Elisava Racing Team is creating a fully electric, intelligent motorcycle equipped for mountain rescue in hostile terrains. Collaborating with BCN3D, 19 end-use parts were printed using FFF technology in a variety of different technical materials and sizes.
The multidisciplinary ELISAVA Racing Team is a fusion of industrial design engineering and design students currently working on the DAYNA: the first of its kind electric motorcycle designed specifically for mountain rescue. Adhering to the value proposition of a mountain rescue vehicle equipped to attend to any emergency in a hostile environment, the team enlisted our resources for the manufacturing of the motorcycle parts and the materials subsequently required.
“With their knowledge of materials and FFF printing technology, the team at BCN3D helped us to finish defining the shape of the components to facilitate printing, as well as configure the parts to have better quality and reduce supports and problems when printing,” said Jacobo Mateos, Project Manager of the ELISAVA Racing Team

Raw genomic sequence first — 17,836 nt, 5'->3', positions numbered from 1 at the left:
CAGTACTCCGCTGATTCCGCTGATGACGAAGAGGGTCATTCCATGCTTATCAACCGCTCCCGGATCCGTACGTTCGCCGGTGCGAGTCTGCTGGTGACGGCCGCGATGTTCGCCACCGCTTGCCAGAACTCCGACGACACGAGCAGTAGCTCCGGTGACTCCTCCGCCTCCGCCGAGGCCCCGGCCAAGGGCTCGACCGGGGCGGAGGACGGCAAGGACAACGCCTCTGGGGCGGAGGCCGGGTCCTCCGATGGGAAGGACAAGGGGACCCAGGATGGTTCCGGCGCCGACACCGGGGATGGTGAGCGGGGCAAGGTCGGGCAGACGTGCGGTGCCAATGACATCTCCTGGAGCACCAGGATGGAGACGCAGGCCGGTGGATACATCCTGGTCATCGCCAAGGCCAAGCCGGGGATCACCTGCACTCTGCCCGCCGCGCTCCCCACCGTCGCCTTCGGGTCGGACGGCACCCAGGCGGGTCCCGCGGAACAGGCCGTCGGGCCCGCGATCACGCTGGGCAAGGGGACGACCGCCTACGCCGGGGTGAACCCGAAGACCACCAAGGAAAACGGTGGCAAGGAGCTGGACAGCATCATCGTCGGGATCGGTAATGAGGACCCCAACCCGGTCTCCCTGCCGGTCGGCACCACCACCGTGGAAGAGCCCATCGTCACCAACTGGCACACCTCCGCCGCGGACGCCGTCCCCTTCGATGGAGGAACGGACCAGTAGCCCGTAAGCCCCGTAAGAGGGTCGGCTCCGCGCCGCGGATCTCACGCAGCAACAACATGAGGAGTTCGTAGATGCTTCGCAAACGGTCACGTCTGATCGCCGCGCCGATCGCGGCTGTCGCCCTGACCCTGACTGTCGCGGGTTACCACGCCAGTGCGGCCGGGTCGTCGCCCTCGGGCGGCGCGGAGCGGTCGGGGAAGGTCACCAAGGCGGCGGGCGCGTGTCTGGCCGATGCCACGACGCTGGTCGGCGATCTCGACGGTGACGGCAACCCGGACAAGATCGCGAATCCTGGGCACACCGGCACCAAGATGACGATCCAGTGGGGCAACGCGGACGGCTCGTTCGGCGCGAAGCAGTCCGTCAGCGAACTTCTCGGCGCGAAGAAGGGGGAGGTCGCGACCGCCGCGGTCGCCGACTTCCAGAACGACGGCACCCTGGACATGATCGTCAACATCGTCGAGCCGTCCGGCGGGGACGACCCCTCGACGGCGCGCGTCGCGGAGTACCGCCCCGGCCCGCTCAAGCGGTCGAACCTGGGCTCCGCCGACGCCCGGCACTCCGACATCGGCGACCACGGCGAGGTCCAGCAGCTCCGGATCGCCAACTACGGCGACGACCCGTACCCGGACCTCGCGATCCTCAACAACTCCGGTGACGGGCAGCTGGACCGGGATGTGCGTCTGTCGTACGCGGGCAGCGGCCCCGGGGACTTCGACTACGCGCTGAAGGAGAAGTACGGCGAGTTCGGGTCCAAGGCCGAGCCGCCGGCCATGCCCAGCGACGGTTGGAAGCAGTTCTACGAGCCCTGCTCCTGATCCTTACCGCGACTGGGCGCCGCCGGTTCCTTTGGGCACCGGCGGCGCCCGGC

The unique motorcycle uses a total of 19 end-use parts created with 3D FFF printing technology. ELISAVA selected technical materials for the majority of the components. The team of 3D printing engineers at BCN3D contributed by advising on the optimization of the design and the components according to their optimal orientation and ideal material.
“It allowed us to manufacture plastic parts both in materials with reinforcement and in materials without it, which gave us a freedom when defining the shape of the parts that any other manufacturing process would not have allowed.”
To guarantee successful results with these technical materials, the team acquired the use of our newest and biggest 3D printer, the Epsilon W50. Its large print volume ensured the smooth running of the creation of the big volume parts required for the motorbike, such as the fender and the fork cover. With the use of Mirror Mode, which enables simultaneously printing mirrored designs symmetrically, the team saved time and BVOH provided better quality and fast iteration, in turn making it cost-effective. After printing, the parts were sanded down for a smooth finish.